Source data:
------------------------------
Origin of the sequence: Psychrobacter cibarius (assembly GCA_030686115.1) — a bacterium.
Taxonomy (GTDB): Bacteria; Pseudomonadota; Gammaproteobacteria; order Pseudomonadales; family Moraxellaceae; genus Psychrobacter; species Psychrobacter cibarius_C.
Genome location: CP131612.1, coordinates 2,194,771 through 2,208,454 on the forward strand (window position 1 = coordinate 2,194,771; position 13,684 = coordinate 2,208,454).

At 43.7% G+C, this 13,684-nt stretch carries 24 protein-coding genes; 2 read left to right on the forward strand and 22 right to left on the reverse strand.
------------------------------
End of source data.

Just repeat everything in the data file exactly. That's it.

Origin of the sequence: Psychrobacter cibarius (assembly GCA_030686115.1) — a bacterium.
Taxonomy (GTDB): Bacteria; Pseudomonadota; Gammaproteobacteria; order Pseudomonadales; family Moraxellaceae; genus Psychrobacter; species Psychrobacter cibarius_C.
Genome location: CP131612.1, coordinates 2,194,771 through 2,208,454 on the forward strand (window position 1 = coordinate 2,194,771; position 13,684 = coordinate 2,208,454).

At 43.7% G+C, this 13,684-nt stretch carries 24 protein-coding genes; 2 read left to right on the forward strand and 22 right to left on the reverse strand.